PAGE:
Apollo 11’s command module, “Columbia,” is the centerpiece of “Destination Moon: The Apollo Mission” at the Museum of Flight in Seattle. The exhibit honors the 50th anniversary of the first trip to the moon. (Kevin Clark / The Herald)

Apollo 11’s command module, “Columbia,” is the centerpiece of “Destination Moon: The Apollo Mission” at the Museum of Flight in Seattle. The exhibit honors the 50th anniversary of the first trip to the moon. (Kevin Clark / The Herald)

Apollo 11 amazes at the Museum of Flight’s lunar exhibit

Check out artifacts such as the space gloves and visor Buzz Aldrin wore on the moon 50 years ago.

SEATTLE — I was visiting Museum of Flight’s exhibit, “Destination Moon: The Apollo 11 Mission,” when I overheard a surprising comment from another museum-goer.

“We stopped going to the moon because it was too expensive and pointless,” the man said to his friend as they stood just a few feet away from one of humanity’s greatest achievements: Apollo 11’s command module, “Columbia,” the centerpiece of the exhibit on display through Sept. 2.

The 13.5-ton vessel orbited the moon as Neil Armstrong and Buzz Aldrin became the first humans to land on the moon on July 20, 1969, then returned them and command module pilot Michael Collins to Earth. The exhibit coincides with the moon landing’s 50th anniversary.

The Museum of Flight exhibit is a gold mine for space nerds like myself. It’s hard to imagine a better place to spend the anniversary than getting close-up looks at dozens of artifacts from the Apollo program on loan from the Smithsonian’s National Air and Space Museum. Among those artifacts:

The spacesuit visor and gloves Aldrin wore on the moon (if you look closely enough, you can read the instructions Buzz followed on the lunar surface). The felt pen Aldrin used to activate a broken circuit breaker to help their lunar module, “Eagle,” lift off from the moon. Moon rocks and the box the Apollo 11 crew collected them in.

It’s all historic stuff.

The museum added its own collection of NASA and Soviet spaceflight treasures to tell a more comprehensive story of the international space race, including the role our state played in it, through artifacts, photos, stories, film footage and transmissions.

“Destination Moon: The Apollo Mission” at the Museum of Flight is on display through Sept. 2. (Kevin Clark / The Herald)

“Destination Moon: The Apollo Mission” at the Museum of Flight is on display through Sept. 2. (Kevin Clark / The Herald)

“It’s not only a reminder of an incredible time that can’t be repeated, but it also comes at a time when a new space race is underway,” said Ted Huetter, a Museum of Flight spokesman. “We’re undertaking the same type of adventures, but now in new ways. If you’re excited about going to Mars now, well, here’s what inspired them.”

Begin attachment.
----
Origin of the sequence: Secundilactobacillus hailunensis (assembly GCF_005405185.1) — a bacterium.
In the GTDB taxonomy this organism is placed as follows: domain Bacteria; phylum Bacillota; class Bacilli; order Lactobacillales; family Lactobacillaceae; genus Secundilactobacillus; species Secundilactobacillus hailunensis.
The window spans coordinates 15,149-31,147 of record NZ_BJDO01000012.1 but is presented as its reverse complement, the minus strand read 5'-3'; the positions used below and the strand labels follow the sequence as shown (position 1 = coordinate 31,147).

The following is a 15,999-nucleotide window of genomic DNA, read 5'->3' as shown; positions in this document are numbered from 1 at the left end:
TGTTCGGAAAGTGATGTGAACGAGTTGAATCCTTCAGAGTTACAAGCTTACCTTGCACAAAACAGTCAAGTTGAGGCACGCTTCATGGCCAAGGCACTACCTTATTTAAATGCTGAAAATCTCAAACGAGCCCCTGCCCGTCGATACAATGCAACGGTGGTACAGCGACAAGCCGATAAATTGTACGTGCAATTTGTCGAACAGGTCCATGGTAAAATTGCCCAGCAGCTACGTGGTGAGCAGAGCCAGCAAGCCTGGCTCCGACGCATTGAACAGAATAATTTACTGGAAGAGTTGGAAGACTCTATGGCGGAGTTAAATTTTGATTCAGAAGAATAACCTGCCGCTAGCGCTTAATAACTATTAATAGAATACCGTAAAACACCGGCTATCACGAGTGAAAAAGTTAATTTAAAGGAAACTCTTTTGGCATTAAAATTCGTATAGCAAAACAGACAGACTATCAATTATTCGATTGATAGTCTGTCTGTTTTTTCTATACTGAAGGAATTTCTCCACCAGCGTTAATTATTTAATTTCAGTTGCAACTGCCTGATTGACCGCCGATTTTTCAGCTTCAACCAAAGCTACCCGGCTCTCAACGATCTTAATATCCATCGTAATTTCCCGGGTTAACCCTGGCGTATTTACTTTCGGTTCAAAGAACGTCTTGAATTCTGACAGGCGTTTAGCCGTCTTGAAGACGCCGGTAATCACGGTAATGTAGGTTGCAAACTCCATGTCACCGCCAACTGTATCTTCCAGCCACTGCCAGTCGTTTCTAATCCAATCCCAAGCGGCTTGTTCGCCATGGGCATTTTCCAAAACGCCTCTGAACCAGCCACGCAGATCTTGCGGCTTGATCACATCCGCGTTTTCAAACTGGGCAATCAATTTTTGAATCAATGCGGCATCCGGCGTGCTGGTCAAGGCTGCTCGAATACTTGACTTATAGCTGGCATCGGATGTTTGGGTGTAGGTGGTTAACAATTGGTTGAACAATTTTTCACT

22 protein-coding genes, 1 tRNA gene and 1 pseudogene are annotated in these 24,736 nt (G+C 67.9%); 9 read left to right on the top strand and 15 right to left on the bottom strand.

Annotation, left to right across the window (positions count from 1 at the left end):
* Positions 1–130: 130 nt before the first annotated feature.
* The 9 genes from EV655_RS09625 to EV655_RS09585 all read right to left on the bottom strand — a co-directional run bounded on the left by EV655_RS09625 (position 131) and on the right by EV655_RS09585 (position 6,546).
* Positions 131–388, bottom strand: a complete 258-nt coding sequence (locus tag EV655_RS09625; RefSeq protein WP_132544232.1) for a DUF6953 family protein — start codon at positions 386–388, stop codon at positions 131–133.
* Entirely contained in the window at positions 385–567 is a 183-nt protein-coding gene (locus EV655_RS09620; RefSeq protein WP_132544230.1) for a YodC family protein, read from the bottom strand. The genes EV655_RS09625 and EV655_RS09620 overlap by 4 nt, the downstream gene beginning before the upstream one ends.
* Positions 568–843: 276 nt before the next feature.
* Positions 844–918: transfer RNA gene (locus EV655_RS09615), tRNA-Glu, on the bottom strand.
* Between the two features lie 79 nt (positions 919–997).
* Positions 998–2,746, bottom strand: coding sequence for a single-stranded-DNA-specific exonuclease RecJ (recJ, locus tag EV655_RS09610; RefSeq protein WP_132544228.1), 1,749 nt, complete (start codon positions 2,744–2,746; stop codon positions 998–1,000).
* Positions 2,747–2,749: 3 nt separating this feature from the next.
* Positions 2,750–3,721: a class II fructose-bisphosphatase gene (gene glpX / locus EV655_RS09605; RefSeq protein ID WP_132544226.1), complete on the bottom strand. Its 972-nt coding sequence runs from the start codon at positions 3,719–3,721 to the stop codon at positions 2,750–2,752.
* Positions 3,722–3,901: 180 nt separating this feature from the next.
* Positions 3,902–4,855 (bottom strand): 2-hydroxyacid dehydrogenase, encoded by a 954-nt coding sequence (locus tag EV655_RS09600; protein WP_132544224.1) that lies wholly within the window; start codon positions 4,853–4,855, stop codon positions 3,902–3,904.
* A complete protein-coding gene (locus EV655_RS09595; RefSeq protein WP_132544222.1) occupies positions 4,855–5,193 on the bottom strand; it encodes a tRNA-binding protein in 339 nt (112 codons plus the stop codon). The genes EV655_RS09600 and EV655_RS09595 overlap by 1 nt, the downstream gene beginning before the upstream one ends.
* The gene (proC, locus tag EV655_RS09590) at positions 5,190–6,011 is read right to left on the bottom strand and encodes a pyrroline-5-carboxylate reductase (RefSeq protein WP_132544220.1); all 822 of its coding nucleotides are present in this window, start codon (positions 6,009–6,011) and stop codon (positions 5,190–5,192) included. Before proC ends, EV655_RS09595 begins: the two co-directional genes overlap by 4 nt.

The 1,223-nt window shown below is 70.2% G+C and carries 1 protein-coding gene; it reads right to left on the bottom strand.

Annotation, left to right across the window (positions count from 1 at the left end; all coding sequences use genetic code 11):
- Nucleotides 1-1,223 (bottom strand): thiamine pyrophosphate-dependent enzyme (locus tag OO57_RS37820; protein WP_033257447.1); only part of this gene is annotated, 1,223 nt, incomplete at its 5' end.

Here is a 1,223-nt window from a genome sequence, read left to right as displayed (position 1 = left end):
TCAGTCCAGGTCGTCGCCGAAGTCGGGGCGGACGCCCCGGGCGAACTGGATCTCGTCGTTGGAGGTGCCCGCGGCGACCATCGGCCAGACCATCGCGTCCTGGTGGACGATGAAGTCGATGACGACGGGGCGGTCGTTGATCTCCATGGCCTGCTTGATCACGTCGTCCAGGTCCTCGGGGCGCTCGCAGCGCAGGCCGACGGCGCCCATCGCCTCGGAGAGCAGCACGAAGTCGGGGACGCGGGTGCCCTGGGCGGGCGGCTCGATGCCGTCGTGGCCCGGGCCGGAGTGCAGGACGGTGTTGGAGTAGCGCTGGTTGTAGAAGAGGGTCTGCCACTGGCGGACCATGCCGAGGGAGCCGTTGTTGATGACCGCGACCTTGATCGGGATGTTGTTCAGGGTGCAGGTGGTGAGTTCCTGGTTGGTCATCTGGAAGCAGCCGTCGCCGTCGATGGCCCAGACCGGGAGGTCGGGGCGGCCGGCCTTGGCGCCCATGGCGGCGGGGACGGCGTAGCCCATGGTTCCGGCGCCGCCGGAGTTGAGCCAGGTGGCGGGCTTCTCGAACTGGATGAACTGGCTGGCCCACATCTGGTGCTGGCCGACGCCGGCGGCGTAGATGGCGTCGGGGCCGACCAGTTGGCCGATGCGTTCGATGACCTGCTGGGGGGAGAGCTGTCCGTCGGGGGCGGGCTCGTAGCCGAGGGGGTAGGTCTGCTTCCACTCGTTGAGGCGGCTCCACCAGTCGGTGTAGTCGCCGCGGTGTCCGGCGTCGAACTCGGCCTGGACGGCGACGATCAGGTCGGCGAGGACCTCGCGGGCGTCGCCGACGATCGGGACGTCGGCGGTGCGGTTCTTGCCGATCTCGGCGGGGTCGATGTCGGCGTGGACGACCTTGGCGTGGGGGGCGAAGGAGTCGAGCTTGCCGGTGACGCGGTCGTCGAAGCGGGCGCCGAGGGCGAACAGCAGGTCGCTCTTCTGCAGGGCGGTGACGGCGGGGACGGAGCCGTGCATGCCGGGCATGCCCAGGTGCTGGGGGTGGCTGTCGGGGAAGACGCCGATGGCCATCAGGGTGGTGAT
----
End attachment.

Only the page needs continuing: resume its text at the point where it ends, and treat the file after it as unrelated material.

I went with my dad, who, in 1969, saw Apollo 11’s Saturn V rocket up close, thanks to a friend who worked at NASA.

We weren’t disappointed. In fact, we were blown away by the one-of-a-kind artifacts on display. And we appreciated how the exhibit highlighted others critical to the space program, not just the astronauts.

I was touched by a tribute to Neil Armstrong, featuring several of the “One Small Step for Man” astronaut’s mementos on loan from his family (his son Mark Armstrong is a trustee at the Museum of Flight). These include his Congressional Space Medal of Honor, parts of the Wright brothers’ 1903 airplane that Armstrong brought with him to the moon and a flight suit he wore to do chores at home after retiring from NASA.

An F-1 engine, one of five that powered a Saturn V rocket, on display at the Museum of Flight. (Kevin Clark / The Herald)

An F-1 engine, one of five that powered a Saturn V rocket, on display at the Museum of Flight. (Kevin Clark / The Herald)

My jaw dropped when I saw a 20-foot-tall, cone-shaped F-1 engine, one of five used to power the 36-story-tall Saturn V rockets into space. Though the Apollo program was canceled before this engine was put to work, other F-1 parts that made it to space on Apollos 11, 12 and 16 are on display.

The engines were lost in the Atlantic Ocean for more than 40 years — at a depth lower than the wrecked Titanic — until Amazon founder Jeff Bezos funded an expedition to recover them in 2012 and 2013; he’s one of several sponsors of the museum who assured the artifacts from the Smithsonian would be there for the 50th anniversary.

A replica of a lunar module hangs above a moon rock collected by Apollo 12. One day, if we return, the same kind of rock — a type of igneous rock called ilmenite basalt — may be used for building lunar bases.

The exhibit concludes with Apollo 11’s 24-by-12-foot command module, which looks like a cramped place for three men.

Dad and I were both at a loss for words. My dad kept shaking his head as he took everything in.

“This is just crazy,” he finally said.

It’s hard to fathom Columbia’s journey 50 years ago, from circling the moon to its fiery return to Earth. I still struggle to grasp the bigger picture of all six Apollo moon landings.

But pointless? No way, and you don’t have to be a rocket scientist to figure that out.

Evan Thompson: 425-339-3427, ethompson@heraldnet.com. Twitter: @ByEvanThompson.

If you go

“Destination Moon: The Apollo 11 Mission” is on display through Sept. 2 at the Museum of Flight, 9404 E. Marginal Way S., Seattle. Museum hours are 10 a.m. to 5 p.m. daily.

Admission is $35 for adults, $31 for seniors and $26 for ages 5-17; kids ages 4 and younger get in free. Tours are timed; the final tour time starts at 4:20 p.m.

Lunar Block Party

A three-day celebration of the moon landing’s 50th anniversary is set for July 19-21 in the museum parking lot. There will be live music, food trucks, games and activities, a classic car show and an outdoor movie.

Call 206-764-5700 or go to www.museumofflight.org for more information.

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